Other stories filed under A&E
Other stories filed under Movies & TV
April 28, 2018
The third season of science-fiction show ‘Rick and Morty‘ has come to an end after ten well-crafted episodes. In this show, the two main protagonists, Rick and Morty, embark on countless, highly entertaining adventures across the universe, exploring incredibly unusual circumstances and worlds only accessible to them.
Rick, the apathetic, nihilistic old man, possesses the genius that allows him to partake in these absurd adventures with his 14-year-old grandson Morty. The technology he invented allows the two to do remarkable things, such as travel time, enter others’ dreams, create universes, and teleport.
The show features the life and affairs of their family, which includes Morty’s parents, Beth and Jerry, and his sister Summer as well.
Beth, being Rick’s daughter, is generally frustrated with husband Jerry, who she views as limp-wristed and weak. Rick also unsurprisingly resents Jerry since he sees him as unintelligent and annoying. Both Summer and Morty are heavily affected by the actions of the older members of the family. Since the unity and happiness of the family is largely dependent on the older character’s actions, Morty and Summer are negatively impacted as relationships worsen among them. For instance, Beth and Jerry’s feud is a primary source of grief for them.
Season 3 takes a darker turn than previous seasons, as nihilism and apathy are major themes/motifs that became increasingly apparent. Many of the events and situations that occur impact the viewer in way that it is often necessary to take time to absorb the content, since the comedic overlay is often so humorous that understanding the severity of a given situation takes time. However, this is indicative of the excellent job the makers of the show (Dan Harmon & Justin Roiland) have done towards maintaining the show’s humor even during morbid parts. After all, Rick and Morty is intended to be a comedy show.
The show does a remarkable job portraying the development of relationships between characters through its quality plots, which are always rich with comedy. In this season, Rick’s empathetic side is slowly revealed throughout the course of multiple episodes.
For example, in episode 3, Pickle Rick, Rick is originally adamantly against attending a family therapy session so he turns himself into a pickle. However, by the end of the episode, he decides to attend the session after going through an absurd series of events in his pickle form. The season features this type of character development for many of the major characters. For instance, Jerry starts to realize the importance of standing up for himself and not being fearful all the time, and Beth begins to understand what truly matters to her.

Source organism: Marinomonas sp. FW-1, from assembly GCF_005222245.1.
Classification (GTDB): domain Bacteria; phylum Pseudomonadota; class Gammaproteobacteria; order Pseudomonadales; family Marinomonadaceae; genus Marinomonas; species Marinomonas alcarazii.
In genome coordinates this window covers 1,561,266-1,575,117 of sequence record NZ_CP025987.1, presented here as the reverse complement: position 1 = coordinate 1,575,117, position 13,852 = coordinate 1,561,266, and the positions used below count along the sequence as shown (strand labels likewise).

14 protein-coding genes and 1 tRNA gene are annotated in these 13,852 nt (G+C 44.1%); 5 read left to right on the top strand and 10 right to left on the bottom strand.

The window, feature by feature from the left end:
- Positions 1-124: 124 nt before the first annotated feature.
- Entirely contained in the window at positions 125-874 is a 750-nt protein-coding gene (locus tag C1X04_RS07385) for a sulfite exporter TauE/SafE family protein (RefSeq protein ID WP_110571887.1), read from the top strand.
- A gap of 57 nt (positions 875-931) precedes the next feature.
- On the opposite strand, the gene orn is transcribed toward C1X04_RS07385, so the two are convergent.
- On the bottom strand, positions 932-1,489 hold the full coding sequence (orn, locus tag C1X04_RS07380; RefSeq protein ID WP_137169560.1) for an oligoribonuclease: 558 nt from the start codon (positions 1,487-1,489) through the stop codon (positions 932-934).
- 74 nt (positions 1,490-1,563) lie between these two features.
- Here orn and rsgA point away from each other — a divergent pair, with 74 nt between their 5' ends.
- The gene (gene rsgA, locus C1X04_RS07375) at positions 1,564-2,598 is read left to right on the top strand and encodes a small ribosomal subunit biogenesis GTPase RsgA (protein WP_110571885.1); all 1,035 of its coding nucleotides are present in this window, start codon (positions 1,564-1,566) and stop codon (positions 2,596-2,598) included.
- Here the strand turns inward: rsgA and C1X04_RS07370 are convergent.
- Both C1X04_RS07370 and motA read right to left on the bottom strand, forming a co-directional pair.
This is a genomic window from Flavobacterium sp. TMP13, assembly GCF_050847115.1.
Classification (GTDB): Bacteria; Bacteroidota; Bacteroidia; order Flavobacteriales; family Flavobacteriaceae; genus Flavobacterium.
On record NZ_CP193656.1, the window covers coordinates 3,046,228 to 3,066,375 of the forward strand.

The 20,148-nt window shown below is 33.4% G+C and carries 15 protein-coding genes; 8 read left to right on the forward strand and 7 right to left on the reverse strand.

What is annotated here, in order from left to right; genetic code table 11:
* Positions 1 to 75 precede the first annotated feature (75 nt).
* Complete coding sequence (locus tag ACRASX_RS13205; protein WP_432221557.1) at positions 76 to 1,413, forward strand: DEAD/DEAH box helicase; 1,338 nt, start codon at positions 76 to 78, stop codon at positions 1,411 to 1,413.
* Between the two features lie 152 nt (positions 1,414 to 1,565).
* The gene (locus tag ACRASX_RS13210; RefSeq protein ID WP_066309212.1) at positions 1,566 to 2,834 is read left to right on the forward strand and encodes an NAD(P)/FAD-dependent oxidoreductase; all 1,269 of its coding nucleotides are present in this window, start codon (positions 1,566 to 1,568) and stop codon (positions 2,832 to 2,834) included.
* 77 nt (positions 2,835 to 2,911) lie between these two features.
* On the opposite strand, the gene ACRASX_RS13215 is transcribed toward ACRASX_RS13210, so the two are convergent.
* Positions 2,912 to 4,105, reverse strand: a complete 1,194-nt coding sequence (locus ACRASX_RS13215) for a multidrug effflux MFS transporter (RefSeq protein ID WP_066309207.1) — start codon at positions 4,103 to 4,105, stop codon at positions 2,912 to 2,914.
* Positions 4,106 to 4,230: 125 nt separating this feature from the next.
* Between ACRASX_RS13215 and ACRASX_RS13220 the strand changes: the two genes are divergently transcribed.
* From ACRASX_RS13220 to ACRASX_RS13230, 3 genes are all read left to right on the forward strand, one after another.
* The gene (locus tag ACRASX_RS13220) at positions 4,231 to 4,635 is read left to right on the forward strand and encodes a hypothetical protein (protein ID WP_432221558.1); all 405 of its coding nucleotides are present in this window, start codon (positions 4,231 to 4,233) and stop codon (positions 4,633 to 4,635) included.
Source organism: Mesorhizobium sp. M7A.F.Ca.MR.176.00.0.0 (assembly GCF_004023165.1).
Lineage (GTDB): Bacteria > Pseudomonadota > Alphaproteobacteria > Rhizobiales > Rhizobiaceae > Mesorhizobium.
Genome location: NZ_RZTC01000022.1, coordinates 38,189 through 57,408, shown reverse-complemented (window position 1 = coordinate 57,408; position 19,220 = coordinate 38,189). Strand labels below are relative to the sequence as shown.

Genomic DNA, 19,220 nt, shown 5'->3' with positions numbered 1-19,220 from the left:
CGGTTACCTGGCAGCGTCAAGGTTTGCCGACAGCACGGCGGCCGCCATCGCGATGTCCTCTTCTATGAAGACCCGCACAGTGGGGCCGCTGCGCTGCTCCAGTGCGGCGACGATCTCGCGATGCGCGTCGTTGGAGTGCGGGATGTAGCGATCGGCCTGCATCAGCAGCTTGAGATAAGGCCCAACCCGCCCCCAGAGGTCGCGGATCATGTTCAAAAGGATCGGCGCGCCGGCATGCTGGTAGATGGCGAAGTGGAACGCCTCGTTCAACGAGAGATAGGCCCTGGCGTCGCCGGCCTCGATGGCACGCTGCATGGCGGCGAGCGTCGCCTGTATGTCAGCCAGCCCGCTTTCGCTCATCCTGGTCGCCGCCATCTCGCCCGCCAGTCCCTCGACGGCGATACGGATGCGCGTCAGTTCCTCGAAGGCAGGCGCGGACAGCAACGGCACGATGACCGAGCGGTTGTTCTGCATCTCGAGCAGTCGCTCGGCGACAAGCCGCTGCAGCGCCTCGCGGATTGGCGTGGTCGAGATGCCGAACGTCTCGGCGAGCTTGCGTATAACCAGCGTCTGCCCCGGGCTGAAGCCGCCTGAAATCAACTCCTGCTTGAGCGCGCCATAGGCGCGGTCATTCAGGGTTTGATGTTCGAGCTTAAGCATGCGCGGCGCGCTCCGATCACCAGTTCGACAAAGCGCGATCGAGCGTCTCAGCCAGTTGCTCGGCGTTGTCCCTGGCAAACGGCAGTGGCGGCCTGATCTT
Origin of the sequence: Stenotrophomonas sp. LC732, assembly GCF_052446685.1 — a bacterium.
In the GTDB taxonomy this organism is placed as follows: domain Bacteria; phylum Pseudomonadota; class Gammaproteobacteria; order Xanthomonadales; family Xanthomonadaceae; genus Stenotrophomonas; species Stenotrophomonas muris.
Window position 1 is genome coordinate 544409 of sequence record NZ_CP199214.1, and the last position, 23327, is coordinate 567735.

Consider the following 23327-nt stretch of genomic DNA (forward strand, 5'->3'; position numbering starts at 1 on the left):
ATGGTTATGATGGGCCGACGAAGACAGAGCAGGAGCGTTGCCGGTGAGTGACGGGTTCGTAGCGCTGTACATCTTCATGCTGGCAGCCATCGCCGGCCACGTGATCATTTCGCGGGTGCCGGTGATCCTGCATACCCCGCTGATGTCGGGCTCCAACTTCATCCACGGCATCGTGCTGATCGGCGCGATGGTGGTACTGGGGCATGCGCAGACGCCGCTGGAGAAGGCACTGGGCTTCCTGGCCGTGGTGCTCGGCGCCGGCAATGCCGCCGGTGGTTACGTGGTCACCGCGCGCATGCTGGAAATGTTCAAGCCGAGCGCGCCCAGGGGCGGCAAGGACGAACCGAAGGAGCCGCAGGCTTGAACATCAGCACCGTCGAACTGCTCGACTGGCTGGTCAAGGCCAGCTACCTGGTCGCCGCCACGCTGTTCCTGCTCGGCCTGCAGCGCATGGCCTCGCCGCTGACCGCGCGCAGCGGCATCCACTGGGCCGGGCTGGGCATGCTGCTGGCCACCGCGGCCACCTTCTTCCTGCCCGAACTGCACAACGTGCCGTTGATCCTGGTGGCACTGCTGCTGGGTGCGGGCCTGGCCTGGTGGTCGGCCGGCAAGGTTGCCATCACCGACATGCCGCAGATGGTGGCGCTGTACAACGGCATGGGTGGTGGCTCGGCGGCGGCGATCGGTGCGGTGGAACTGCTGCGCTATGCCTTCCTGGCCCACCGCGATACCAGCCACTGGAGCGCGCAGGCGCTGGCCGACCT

Season 3 proved to be greatly enjoyable with quality plots and comedy. Although it focused on more serious topics than those from the past seasons, the writers still maintained humor and also kept the show interesting, which is typically rare when shows progress through seasons.
Here are some other shows you might like, chosen by A&E Editor Maggie Del Re
Once you start watching Rick and Morty’s zany interdimensional adventures, it doesn’t take long to finish all three seasons. And if you love the show as much as I do, finding a new, equally entertaining cartoon to fill the void can seem near impossible.
Now I’m no Mr. Meeseeks, but I would like to try to help you on your journey to finding your next show. I can’t promise any interdimensional television level innovation, but without further ado, here are my top TV recommendations for “Rick and Morty” fans.
Seasons: 8 (and counting)
Where to watch it: Hulu, Amazon Video
What “Rick and Morty” fans might like it: Do you love “Rick and Morty,” but sometimes wish that the writers would just chill with all of those deep, thought-provoking, existential crisis catalysts and darker sub-plots and themes?